SAN FRANCISCO – After a two and a half year battle with campus administration, San Francisco State University became the first school to showcase a Palestinian cultural mural honoring Dr. Edward Said. But the General Union of Palestine Students (GUPS), the group that spearheaded the mural, says achieving it was no easy task. “Let’s be real — a lot of Arabs did not believe that we could achieve this mural,” Nasser Halteh, GUPS member told the crowd at the Nov. 2 mural inauguration. “It was believed that the political environment was too great and discriminatory. It’s true,” he added, smiling, “but culture defeated the politics, and today we are celebrating. So on behalf of GUPS, we welcome you to this victory.”
Former GUPS president Charlie El-Qare explained that the campus administration “did not want a Palestinian mural to have a permanent space.” In the later planning phases, El-Qare said that campus president Robert Corrigan put a moratorium on all murals because of objections to the inclusion of a key and Handala, a Palestinian political cartoon. These two symbols were omitted in order to finally obtain approval.
“The president said that those two symbols did not represent pride in one’s own culture or heritage,” said Loubna Qutami, GUPS member and sociology student. But Qutami said Palestinians “don’t see the symbols as controversial. (It’s a) desire to return to homeland. It’s our international legal right under (U.N.) Resolution H194. H194 was going to be written on the key.”
“Just because the symbols are not physically in the mural does not mean that we are giving up on right of return,” she added. But the mural honoring Edward Said tries to be more a message of reconciliation. Dr. Said was a Christian Palestinian. A Jewish artist and a Muslim artist put the mural together. Muralists Fayeq Oweis and Susan Greene explained the mural’s symbols: “We see Edward Said in the center, wearing the Palestinian headdress on his shoulders, with his dual identity,” Oweis said. “This is the identity of all of us as Arab Americans. We are represented with this identity through Edward Said.”
Said was a Palestinian-American literary theorist, author and political activist. He was a professor of English and comparative literature at Columbia University. He is regarded as a founding figure in postcolonial theory, the author of seminal works like “Orientalism.” He died in 2003 from myelogenous leukemia. Oweis described another important symbol in the mural: “The word peace is written in Arabic calligraphy in the shape of doves over Jerusalem, the city of peace,” he said, “and hopefully Jerusalem will witness a peaceful solution to the conflict and it will live in peace.”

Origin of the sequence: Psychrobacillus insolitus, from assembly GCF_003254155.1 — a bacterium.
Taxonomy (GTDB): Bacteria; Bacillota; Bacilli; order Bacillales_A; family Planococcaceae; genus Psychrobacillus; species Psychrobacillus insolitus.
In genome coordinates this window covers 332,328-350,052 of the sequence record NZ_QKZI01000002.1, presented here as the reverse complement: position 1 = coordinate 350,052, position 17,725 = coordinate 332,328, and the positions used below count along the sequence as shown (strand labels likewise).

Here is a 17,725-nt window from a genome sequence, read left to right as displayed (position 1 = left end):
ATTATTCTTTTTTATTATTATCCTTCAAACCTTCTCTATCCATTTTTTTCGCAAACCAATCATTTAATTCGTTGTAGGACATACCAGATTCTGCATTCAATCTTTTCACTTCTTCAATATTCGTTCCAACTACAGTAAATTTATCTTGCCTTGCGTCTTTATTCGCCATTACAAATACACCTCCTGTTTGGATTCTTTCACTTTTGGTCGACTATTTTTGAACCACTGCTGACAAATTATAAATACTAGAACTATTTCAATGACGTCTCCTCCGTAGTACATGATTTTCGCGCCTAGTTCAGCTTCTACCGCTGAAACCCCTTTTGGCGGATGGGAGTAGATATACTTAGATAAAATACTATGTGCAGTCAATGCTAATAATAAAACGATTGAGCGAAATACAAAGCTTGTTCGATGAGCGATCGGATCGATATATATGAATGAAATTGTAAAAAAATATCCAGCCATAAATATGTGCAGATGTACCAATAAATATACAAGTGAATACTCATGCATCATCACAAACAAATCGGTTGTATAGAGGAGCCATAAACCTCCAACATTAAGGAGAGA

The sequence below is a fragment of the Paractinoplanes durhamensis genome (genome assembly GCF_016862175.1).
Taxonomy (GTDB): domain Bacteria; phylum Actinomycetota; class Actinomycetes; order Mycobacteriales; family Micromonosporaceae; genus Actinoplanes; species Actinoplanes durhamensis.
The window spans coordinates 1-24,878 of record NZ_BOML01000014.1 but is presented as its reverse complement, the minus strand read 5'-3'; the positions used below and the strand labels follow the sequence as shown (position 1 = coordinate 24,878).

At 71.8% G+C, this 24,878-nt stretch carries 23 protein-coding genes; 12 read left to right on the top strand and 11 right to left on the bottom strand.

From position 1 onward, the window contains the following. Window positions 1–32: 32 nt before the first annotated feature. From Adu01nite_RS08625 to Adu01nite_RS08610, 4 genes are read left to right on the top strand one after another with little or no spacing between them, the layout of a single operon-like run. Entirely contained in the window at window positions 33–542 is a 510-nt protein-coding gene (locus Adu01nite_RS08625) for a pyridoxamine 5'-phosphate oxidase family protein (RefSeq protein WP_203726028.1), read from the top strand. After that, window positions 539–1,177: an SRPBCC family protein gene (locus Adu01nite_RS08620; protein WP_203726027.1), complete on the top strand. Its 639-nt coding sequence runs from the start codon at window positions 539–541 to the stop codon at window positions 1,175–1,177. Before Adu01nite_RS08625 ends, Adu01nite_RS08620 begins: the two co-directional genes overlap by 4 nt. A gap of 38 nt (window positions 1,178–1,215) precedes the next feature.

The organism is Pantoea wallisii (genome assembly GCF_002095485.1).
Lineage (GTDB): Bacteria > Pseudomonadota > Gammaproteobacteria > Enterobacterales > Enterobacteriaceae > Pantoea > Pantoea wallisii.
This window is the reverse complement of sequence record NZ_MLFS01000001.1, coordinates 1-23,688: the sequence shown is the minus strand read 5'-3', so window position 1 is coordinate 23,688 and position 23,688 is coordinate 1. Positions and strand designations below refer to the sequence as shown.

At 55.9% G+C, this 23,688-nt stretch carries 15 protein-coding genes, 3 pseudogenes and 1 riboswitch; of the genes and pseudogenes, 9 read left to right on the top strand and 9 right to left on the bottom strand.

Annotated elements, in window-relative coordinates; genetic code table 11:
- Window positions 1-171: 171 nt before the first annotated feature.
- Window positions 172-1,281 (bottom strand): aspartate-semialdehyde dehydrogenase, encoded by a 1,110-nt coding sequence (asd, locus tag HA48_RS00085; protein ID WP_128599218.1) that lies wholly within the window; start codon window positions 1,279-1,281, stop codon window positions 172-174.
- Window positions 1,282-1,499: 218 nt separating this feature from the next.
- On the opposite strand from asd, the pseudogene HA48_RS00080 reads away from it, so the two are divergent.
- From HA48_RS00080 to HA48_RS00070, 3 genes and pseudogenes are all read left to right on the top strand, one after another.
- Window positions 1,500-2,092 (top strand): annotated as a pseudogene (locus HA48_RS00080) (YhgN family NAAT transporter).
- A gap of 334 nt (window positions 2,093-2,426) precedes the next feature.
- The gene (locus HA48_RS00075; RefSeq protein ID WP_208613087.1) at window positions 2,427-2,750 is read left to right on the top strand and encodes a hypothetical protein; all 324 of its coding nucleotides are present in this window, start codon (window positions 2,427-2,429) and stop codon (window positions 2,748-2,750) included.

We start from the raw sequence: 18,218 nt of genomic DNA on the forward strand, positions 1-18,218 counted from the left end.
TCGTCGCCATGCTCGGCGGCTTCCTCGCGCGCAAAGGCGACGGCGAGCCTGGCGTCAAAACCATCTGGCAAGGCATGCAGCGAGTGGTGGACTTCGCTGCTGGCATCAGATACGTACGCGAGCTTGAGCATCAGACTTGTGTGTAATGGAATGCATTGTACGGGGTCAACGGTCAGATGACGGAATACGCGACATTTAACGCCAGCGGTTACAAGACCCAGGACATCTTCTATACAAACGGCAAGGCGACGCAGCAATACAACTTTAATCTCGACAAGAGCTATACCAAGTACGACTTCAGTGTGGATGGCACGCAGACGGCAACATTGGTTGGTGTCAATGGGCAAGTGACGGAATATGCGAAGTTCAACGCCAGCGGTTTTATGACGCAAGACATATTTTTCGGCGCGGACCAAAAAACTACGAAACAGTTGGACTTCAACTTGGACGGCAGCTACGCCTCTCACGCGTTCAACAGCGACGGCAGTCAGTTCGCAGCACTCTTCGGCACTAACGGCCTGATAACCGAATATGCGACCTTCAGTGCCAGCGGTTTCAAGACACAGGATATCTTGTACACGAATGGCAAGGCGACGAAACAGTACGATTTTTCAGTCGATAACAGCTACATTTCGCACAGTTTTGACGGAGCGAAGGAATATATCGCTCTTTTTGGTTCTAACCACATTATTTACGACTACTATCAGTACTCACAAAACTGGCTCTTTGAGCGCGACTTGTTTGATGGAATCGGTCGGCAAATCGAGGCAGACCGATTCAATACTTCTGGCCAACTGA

“When I look at that mural, I ask myself, how can a culture and a people have such a strong identity after having withstood so much oppression for so long?” said Qutami. “I am very proud and happy to see third-generation Palestinian students in exile still carrying Palestine in their hearts and going on,” said Dr. Sonia Nimr, professor of history from the University of Beir Zeit in the West Bank. “Palestine is still very much alive. I am very proud of you because I can see that this memorial is not only a tribute to Edward Said, it is a tribute to Palestinian people.”
Ramsey El-Qare, another GUPS member and student, reflected on the mural’s significance. “The mural represents a community that has been unrepresented for a long time. We finally get some representation, some positive light.”
Fayeq Oweis expressed the hope that while Palestine is under siege, the mural is a reason to celebrate in spite of the current situation. “Art is a vehicle that easily comes across to different types of people – much better than politics, for example,” he said. “Through art, we’re hoping that we are representing the Palestinian issue, especially at this time when Palestine is under occupation and the people are suffering in refugee camps. To celebrate a contribution of a Palestinian artist is a victory for us.”